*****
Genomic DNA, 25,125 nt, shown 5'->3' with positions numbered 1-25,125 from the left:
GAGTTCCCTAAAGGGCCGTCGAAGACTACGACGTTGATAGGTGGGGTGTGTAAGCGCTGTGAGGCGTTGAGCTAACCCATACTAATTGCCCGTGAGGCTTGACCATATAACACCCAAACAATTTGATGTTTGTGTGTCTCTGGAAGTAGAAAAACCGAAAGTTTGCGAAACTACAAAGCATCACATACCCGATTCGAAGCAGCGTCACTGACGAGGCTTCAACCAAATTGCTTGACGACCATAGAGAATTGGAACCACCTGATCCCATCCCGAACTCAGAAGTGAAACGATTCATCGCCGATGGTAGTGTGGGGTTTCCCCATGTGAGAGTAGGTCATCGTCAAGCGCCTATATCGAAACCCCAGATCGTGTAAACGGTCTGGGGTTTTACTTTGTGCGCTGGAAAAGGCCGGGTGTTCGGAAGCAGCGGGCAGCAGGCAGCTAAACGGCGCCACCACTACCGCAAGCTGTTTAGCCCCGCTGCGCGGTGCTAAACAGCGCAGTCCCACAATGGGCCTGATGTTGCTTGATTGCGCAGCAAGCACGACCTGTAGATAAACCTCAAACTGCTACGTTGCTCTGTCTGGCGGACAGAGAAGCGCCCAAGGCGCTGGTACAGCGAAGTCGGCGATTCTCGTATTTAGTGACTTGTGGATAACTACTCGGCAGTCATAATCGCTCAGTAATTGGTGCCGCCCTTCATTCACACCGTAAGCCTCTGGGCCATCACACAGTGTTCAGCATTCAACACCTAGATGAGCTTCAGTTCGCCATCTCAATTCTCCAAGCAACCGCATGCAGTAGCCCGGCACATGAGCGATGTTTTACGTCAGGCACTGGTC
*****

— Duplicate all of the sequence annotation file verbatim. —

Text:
Genomic DNA, 25,125 nt, shown 5'->3' with positions numbered 1-25,125 from the left:
GAGTTCCCTAAAGGGCCGTCGAAGACTACGACGTTGATAGGTGGGGTGTGTAAGCGCTGTGAGGCGTTGAGCTAACCCATACTAATTGCCCGTGAGGCTTGACCATATAACACCCAAACAATTTGATGTTTGTGTGTCTCTGGAAGTAGAAAAACCGAAAGTTTGCGAAACTACAAAGCATCACATACCCGATTCGAAGCAGCGTCACTGACGAGGCTTCAACCAAATTGCTTGACGACCATAGAGAATTGGAACCACCTGATCCCATCCCGAACTCAGAAGTGAAACGATTCATCGCCGATGGTAGTGTGGGGTTTCCCCATGTGAGAGTAGGTCATCGTCAAGCGCCTATATCGAAACCCCAGATCGTGTAAACGGTCTGGGGTTTTACTTTGTGCGCTGGAAAAGGCCGGGTGTTCGGAAGCAGCGGGCAGCAGGCAGCTAAACGGCGCCACCACTACCGCAAGCTGTTTAGCCCCGCTGCGCGGTGCTAAACAGCGCAGTCCCACAATGGGCCTGATGTTGCTTGATTGCGCAGCAAGCACGACCTGTAGATAAACCTCAAACTGCTACGTTGCTCTGTCTGGCGGACAGAGAAGCGCCCAAGGCGCTGGTACAGCGAAGTCGGCGATTCTCGTATTTAGTGACTTGTGGATAACTACTCGGCAGTCATAATCGCTCAGTAATTGGTGCCGCCCTTCATTCACACCGTAAGCCTCTGGGCCATCACACAGTGTTCAGCATTCAACACCTAGATGAGCTTCAGTTCGCCATCTCAATTCTCCAAGCAACCGCATGCAGTAGCCCGGCACATGAGCGATGTTTTACGTCAGGCACTGGTC